If there’s one thing Paul Smith finds appealing, it’s opportunity. Even so, he had a hard time believing everything he heard about the career paths that Enterprise offered when he first encountered the company at a university job fair in 1995.
“I actually turned Enterprise down when they offered me a position the first time,” recalls Paul, who in 2012 became Vice President and General Manager of the South England Group — the first English employee to reach the general manager level at Enterprise. “It was a very new company here, and I’d never heard of them. So I took a job with another business instead.”
Paul’s housemate did take a Management Trainee position at Enterprise, though. In the months that followed, the pair often compared notes about their employers.
“He kept telling me about the work he was doing and it sounded like a fun place, really,” Paul says. “So I jumped ship and quickly realized I should have gone with Enterprise sooner.”
Moving up the ladder
Less than a year later, Paul earned a promotion to Assistant Manager. In the late 1990s, Paul was the first Brit promoted to Area Manager in his group and among the first local hires to be named a City Manager. At each rung on the ladder, he applied a similar formula for success.
“It’s important to provide real leadership to the people who work alongside you,” Paul says. “You want to give them a vision, get everyone to buy into it and make sure they all understand the strategy for getting there.”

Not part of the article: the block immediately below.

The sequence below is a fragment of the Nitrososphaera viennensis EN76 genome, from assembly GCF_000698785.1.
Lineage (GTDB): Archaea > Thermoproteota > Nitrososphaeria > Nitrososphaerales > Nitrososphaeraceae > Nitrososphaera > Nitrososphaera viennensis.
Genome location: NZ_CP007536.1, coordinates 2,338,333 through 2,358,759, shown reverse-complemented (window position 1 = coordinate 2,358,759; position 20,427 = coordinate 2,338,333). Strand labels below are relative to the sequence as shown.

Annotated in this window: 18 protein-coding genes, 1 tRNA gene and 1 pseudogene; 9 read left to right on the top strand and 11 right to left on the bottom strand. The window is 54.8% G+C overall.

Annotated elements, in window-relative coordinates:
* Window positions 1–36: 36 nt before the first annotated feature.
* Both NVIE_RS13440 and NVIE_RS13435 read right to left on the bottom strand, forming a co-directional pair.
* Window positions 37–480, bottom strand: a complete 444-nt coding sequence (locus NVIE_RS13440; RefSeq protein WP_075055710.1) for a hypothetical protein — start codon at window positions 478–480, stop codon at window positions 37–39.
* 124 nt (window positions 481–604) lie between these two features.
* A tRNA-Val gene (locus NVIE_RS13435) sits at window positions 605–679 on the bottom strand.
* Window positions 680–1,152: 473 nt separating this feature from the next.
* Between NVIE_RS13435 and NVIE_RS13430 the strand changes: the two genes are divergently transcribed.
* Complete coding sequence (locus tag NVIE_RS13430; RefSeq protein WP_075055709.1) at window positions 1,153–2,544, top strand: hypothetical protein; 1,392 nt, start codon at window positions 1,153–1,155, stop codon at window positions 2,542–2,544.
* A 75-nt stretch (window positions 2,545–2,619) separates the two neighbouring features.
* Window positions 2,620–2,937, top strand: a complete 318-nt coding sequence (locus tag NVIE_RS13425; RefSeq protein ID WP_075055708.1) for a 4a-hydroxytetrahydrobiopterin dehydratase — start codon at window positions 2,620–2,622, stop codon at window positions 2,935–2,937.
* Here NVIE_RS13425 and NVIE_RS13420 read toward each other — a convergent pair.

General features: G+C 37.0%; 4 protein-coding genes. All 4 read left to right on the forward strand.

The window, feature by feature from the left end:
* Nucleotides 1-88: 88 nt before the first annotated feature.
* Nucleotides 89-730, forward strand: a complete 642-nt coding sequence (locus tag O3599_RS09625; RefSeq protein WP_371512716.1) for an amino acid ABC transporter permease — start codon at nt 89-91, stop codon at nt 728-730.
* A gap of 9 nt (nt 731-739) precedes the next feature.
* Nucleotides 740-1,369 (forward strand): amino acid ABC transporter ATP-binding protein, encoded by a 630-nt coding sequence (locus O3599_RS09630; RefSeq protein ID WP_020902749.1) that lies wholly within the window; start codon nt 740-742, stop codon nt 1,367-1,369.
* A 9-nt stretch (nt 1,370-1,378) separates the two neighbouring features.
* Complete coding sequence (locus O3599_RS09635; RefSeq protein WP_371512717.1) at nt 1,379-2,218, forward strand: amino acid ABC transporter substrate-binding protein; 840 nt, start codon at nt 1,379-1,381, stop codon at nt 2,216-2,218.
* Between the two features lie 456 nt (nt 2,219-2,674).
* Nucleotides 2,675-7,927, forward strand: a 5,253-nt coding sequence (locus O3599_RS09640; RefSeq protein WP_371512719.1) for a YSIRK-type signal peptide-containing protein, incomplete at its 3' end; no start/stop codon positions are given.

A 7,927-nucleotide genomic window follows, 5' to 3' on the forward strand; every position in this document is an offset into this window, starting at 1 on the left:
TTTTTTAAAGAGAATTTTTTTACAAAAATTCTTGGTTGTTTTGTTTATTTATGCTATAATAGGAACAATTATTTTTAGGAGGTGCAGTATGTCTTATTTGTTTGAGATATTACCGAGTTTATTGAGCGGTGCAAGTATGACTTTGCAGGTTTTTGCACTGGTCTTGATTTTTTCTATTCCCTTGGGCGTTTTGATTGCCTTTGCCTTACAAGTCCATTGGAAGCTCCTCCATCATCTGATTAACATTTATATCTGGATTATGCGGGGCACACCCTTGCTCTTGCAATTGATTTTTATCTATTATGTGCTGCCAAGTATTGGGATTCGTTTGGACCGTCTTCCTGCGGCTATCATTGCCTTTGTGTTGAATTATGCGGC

The ability to give effective feedback plays a critical role as well. “I’m quite direct in the way I communicate, and I think that it’s worked well for me,” he says.
“When British employees first encounter the American style of business, we have a tendency to think it’s all about high-fives and projecting a positive outlook,” Paul says. “That style works well for creating a team ethos, but you can’t misinterpret that outlook by trying to make everything positive, even when it isn’t.”
Paul believes Enterprise has continued to succeed in the United Kingdom because he and many of his long-time colleagues have grown adept at translating elements of the company culture on behalf of younger British employees.
“We’re able to take the best of the management style — the enthusiasm, the team-building and so on — and deliver the message in a way that makes sense to the recent university graduates at our branches,” he says.
Continued growth on the horizon
Even with all the growth that has occurred so far, Paul feels confident Enterprise will continue to provide great career opportunities for the current generation of Management Trainees.
“The opportunities are there if you ask a lot of questions, apply yourself and bring good ideas,” says Paul. “We’re very much an entrepreneurial company, even today. Try to figure out ways to do things better than your predecessor did, and before you know it, you’ll be knocking on the door of your first promotion. And it won’t be your last as long as you keep doing a great job of developing your employees and looking after your customers.”